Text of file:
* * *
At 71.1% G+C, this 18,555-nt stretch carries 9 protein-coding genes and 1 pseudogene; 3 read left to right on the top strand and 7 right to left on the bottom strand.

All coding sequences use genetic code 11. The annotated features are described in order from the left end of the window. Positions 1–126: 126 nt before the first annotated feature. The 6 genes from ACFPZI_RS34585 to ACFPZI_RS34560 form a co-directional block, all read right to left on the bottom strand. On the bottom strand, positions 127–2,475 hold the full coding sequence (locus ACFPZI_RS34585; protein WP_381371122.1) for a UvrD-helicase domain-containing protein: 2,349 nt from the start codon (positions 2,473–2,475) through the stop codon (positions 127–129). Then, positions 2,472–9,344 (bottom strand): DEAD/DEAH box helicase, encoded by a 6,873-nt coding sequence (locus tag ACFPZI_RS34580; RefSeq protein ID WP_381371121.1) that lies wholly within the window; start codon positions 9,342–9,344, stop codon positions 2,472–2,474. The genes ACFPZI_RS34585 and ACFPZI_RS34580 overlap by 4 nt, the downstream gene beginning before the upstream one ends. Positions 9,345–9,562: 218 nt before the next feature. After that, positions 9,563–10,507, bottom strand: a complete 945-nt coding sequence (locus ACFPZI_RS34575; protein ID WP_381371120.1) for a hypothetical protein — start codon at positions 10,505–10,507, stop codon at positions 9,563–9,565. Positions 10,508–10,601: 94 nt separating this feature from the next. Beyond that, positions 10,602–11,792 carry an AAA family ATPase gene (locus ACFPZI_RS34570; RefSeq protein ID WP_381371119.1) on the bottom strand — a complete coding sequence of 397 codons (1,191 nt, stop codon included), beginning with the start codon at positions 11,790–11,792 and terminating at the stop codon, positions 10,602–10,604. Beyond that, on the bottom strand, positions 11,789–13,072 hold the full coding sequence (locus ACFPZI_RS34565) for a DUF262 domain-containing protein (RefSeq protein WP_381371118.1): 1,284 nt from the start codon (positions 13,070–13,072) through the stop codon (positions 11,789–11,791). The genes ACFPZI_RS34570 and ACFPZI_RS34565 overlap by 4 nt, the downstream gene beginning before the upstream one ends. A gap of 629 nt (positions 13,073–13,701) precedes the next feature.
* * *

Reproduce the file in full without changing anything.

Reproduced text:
At 71.1% G+C, this 18,555-nt stretch carries 9 protein-coding genes and 1 pseudogene; 3 read left to right on the top strand and 7 right to left on the bottom strand.

All coding sequences use genetic code 11. The annotated features are described in order from the left end of the window. Positions 1–126: 126 nt before the first annotated feature. The 6 genes from ACFPZI_RS34585 to ACFPZI_RS34560 form a co-directional block, all read right to left on the bottom strand. On the bottom strand, positions 127–2,475 hold the full coding sequence (locus ACFPZI_RS34585; protein WP_381371122.1) for a UvrD-helicase domain-containing protein: 2,349 nt from the start codon (positions 2,473–2,475) through the stop codon (positions 127–129). Then, positions 2,472–9,344 (bottom strand): DEAD/DEAH box helicase, encoded by a 6,873-nt coding sequence (locus tag ACFPZI_RS34580; RefSeq protein ID WP_381371121.1) that lies wholly within the window; start codon positions 9,342–9,344, stop codon positions 2,472–2,474. The genes ACFPZI_RS34585 and ACFPZI_RS34580 overlap by 4 nt, the downstream gene beginning before the upstream one ends. Positions 9,345–9,562: 218 nt before the next feature. After that, positions 9,563–10,507, bottom strand: a complete 945-nt coding sequence (locus ACFPZI_RS34575; protein ID WP_381371120.1) for a hypothetical protein — start codon at positions 10,505–10,507, stop codon at positions 9,563–9,565. Positions 10,508–10,601: 94 nt separating this feature from the next. Beyond that, positions 10,602–11,792 carry an AAA family ATPase gene (locus ACFPZI_RS34570; RefSeq protein ID WP_381371119.1) on the bottom strand — a complete coding sequence of 397 codons (1,191 nt, stop codon included), beginning with the start codon at positions 11,790–11,792 and terminating at the stop codon, positions 10,602–10,604. Beyond that, on the bottom strand, positions 11,789–13,072 hold the full coding sequence (locus ACFPZI_RS34565) for a DUF262 domain-containing protein (RefSeq protein WP_381371118.1): 1,284 nt from the start codon (positions 13,070–13,072) through the stop codon (positions 11,789–11,791). The genes ACFPZI_RS34570 and ACFPZI_RS34565 overlap by 4 nt, the downstream gene beginning before the upstream one ends. A gap of 629 nt (positions 13,073–13,701) precedes the next feature.